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Sextant for classical navigation

The sextant is the classic nautical measuring instrument that has been used for astronomical navigation at sea for centuries. Working with the sextant is part of the high school for the demanding navigator; determining a position with the help of celestial bodies and ephemerides requires precise measurements and calculations. The sextant is used to determine the angular distance of a celestial body from the horizon in order to be able to calculate levelling lines with the help of the angular measurements and exact time. The intersection of the position lines of several elevation angle measurements gives the location. The sextant can also be used for terrestrial navigation with horizontal angle measurements, for example for surveying tasks and position calculations. Elevation angle measurements on landmarks, for example, give the distance, provided their height is known. These precision instruments are called mirror sextants because the angle is measured by a system of mirrors. The name drum sextant comes from the micrometre drum or drum screw, which is used for fine adjustment and to read off the degree graduation in minutes. The adjustment is made by a worm drive.

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The sextant is the classic nautical measuring instrument that has been used for astronomical navigation at sea for centuries. Working with the sextant is part of the high school for the demanding navigator; determining a position with the help of celestial bodies and ephemerides requires precise measurements and calculations. The sextant is used to determine the angular distance of a celestial body from the horizon in order to be able to calculate levelling lines with the help of the angular measurements and exact time. The intersection of the position lines of several elevation angle measurements gives the location. The sextant can also be used for terrestrial navigation with horizontal angle measurements, for example for surveying tasks and position calculations. Elevation angle measurements on landmarks, for example, give the distance, provided their height is known. These precision instruments are called mirror sextants because the angle is measured by a system of mirrors. The name drum sextant comes from the micrometre drum or drum screw, which is used for fine adjustment and to read off the degree graduation in minutes. The adjustment is made by a worm drive.

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Sextant for classical navigation

The sextant is the classic nautical measuring instrument that has been used for astronomical navigation at sea for centuries. Working with the sextant is part of the high school for the demanding navigator; determining a position with the help of celestial bodies and ephemerides requires precise measurements and calculations. The sextant is used to determine the angular distance of a celestial body from the horizon in order to be able to calculate levelling lines with the help of the angular measurements and exact time. The intersection of the position lines of several elevation angle measurements gives the location. The sextant can also be used for terrestrial navigation with horizontal angle measurements, for example for surveying tasks and position calculations. Elevation angle measurements on landmarks, for example, give the distance, provided their height is known. These precision instruments are called mirror sextants because the angle is measured by a system of mirrors. The name drum sextant comes from the micrometre drum or drum screw, which is used for fine adjustment and to read off the degree graduation in minutes. The adjustment is made by a worm drive.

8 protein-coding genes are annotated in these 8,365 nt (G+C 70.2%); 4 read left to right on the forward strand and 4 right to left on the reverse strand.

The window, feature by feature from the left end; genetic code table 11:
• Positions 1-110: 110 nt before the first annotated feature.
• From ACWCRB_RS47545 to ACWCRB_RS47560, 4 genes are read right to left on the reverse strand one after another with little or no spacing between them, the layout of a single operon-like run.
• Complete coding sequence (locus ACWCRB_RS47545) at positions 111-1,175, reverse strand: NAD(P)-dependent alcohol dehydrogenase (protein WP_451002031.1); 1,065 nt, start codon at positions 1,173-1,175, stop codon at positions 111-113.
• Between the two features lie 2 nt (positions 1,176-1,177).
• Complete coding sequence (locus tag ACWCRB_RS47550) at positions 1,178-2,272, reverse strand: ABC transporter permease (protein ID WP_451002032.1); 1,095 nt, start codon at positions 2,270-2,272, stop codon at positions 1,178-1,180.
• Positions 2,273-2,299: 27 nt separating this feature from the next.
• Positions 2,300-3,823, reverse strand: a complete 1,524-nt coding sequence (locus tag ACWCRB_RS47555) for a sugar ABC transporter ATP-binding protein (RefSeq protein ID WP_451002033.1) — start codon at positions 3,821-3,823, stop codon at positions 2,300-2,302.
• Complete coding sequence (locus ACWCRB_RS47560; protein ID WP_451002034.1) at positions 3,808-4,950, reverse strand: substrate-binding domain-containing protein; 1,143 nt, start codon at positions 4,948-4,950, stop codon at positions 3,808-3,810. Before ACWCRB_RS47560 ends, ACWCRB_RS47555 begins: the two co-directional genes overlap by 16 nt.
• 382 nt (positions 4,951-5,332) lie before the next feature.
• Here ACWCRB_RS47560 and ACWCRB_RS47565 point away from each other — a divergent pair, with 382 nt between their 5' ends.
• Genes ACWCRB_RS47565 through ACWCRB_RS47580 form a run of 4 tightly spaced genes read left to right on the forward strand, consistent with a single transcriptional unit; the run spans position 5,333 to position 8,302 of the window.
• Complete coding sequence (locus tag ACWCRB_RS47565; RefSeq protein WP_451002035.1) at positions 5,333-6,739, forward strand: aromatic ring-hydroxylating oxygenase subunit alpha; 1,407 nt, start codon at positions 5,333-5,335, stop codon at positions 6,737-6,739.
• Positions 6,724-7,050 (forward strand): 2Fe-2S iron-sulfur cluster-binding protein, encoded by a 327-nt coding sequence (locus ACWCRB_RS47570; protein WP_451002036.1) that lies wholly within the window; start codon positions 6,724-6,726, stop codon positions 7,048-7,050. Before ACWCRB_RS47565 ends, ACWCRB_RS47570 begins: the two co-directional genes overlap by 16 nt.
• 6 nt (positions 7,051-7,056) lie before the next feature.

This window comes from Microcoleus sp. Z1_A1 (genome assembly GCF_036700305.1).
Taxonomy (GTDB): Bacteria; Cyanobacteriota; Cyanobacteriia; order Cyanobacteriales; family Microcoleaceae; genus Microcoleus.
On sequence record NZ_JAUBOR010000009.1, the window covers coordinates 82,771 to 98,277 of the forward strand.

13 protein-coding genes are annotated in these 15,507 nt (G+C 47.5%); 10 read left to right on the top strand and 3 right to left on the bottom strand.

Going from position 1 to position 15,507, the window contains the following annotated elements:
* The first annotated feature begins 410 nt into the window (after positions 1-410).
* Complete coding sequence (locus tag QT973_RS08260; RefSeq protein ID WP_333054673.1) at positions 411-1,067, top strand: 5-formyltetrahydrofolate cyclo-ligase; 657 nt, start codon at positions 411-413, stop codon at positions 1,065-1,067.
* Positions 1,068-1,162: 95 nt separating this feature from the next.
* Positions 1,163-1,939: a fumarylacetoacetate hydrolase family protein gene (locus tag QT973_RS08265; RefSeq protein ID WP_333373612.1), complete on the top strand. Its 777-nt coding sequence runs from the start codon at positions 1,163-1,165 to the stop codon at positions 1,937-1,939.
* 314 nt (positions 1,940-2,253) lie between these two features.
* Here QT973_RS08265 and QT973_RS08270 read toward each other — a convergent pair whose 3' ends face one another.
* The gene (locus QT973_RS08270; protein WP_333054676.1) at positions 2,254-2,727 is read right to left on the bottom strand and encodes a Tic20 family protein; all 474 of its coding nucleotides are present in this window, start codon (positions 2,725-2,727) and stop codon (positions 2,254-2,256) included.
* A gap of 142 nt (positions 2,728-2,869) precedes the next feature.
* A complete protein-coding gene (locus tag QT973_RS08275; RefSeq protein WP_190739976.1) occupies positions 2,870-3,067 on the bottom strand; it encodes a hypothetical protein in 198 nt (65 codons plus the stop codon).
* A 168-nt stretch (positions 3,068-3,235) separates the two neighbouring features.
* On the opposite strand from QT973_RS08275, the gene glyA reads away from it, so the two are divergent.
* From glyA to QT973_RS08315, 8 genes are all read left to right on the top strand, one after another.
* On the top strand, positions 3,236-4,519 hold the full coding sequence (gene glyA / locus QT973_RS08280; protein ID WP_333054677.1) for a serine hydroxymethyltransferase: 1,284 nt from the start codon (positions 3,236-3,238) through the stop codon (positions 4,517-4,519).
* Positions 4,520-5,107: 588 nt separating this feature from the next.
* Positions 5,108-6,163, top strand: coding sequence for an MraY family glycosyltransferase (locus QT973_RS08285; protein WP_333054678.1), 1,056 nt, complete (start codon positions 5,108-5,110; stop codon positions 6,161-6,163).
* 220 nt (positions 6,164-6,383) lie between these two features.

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The measuring drum for increasing the reading accuracy is also called the vernier, and accordingly the name vernier sextant is also used. The name sextant results from the sixth of a circle to which the instrument body corresponds. The mirror principle therefore makes it possible to measure angles up to 120°. The essential components of the sextant are the instrument body, usually made of brass, more rarely of aluminium or plastic, the rotating pointer arm or alidade with measuring drum, the movable index mirror, the fixed horizon mirror, the telescope, the degree arc or limbus with degree graduation, and the diaphragm glasses or shadow glasses for observing the sun. In order to measure the angle between the star and the celestial sphere, both objects must be brought into alignment. To do this, the index mirror is rotated by means of the alidade until the mirrored image of the celestial body is visible in the horizon mirror. Stars are brought into direct contact with the chine; in the case of larger objects such as the sun and moon, either the upper edge or the lower edge of the celestial body is placed on the chine. For an exact measurement, the sextant must be held vertically; an oblique position would distort the angle.

The integer degrees of the set angle are read from the degree arc, the fractions of degrees in minutes from the division of the vernier. At the moment of measurement, the time must also be read on an accurate clock. For the navigation calculation, a number of corrections are made to the angle measurement, for example, inaccuracies in the instrument such as index error, keel depth and light refraction. Therefore, a sextant should be adjusted as much as possible before use. Sextants made of seawater-resistant metal such as brass or aluminium offer the highest quality manufacture and accuracy, but a cheaper plastic sextant can also be used as a practice sextant and in an emergency on board.

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